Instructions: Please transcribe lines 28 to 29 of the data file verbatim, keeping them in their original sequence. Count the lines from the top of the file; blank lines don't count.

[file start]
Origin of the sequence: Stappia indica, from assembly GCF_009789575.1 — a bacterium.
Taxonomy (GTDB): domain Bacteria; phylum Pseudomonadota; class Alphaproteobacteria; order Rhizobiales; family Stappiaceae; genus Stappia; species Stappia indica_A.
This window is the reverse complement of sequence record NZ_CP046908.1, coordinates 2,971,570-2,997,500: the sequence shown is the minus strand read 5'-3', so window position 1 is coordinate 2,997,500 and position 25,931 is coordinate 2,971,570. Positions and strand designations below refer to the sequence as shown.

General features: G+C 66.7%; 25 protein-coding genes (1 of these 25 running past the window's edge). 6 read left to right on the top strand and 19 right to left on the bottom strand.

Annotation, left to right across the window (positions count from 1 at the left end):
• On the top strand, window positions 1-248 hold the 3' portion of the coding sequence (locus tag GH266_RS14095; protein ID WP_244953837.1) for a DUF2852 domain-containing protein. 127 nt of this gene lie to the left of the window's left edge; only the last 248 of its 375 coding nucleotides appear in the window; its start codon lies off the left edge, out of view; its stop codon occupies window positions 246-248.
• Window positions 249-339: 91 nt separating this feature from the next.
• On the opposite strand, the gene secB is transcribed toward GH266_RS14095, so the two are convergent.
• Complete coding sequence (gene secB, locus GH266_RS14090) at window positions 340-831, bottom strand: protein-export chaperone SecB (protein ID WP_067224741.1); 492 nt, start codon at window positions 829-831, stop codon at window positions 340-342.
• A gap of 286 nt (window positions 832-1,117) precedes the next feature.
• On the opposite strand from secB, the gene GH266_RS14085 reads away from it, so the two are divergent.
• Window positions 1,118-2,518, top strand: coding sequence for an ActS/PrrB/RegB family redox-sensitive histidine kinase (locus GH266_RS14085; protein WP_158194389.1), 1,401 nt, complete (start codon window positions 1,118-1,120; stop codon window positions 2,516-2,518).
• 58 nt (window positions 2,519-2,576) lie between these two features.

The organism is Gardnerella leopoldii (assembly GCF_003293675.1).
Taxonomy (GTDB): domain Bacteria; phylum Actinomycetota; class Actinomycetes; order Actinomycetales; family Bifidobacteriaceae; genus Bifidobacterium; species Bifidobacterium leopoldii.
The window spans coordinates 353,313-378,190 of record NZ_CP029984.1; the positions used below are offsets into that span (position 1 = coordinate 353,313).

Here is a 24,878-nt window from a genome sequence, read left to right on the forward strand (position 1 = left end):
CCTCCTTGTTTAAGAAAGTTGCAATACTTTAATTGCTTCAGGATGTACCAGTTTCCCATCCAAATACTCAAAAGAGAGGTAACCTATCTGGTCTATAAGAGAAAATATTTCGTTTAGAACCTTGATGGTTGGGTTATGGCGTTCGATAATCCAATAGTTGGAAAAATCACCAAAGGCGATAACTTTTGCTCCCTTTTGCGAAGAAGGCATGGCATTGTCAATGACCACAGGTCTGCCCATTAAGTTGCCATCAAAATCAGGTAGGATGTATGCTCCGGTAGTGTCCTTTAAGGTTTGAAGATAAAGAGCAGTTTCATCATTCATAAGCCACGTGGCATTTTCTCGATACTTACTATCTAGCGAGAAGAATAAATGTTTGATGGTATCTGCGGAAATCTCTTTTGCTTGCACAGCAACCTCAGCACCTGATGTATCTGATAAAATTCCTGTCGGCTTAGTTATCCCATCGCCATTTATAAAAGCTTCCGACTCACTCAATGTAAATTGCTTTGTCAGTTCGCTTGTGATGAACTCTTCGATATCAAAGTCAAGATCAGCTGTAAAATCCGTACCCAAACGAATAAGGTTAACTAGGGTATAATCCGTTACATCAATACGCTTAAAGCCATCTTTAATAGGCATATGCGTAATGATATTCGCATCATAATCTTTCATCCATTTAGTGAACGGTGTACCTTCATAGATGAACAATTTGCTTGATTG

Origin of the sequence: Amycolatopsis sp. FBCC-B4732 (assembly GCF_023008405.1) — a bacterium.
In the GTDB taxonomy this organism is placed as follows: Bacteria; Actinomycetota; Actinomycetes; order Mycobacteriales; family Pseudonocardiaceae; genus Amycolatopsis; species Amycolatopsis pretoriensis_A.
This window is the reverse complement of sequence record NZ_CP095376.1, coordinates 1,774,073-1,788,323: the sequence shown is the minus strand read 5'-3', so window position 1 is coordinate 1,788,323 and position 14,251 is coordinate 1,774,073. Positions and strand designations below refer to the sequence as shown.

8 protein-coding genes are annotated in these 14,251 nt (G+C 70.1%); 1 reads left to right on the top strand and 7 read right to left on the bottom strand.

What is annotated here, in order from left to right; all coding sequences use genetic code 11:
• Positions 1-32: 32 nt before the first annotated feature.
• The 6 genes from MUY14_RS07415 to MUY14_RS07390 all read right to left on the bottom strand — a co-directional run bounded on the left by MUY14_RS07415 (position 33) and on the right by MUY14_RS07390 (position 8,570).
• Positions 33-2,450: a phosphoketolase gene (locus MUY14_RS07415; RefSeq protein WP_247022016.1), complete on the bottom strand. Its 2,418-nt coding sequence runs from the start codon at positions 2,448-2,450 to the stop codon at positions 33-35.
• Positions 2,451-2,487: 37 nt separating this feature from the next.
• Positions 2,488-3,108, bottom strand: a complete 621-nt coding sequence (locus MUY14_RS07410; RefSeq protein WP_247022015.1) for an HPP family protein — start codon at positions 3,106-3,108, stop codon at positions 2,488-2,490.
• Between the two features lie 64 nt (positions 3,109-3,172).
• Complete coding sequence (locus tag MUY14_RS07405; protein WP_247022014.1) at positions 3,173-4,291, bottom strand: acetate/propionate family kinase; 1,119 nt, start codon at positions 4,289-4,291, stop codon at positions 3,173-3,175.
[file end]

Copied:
• Positions 2,488-3,108, bottom strand: a complete 621-nt coding sequence (locus MUY14_RS07410; RefSeq protein WP_247022015.1) for an HPP family protein — start codon at positions 3,106-3,108, stop codon at positions 2,488-2,490.
• Between the two features lie 64 nt (positions 3,109-3,172).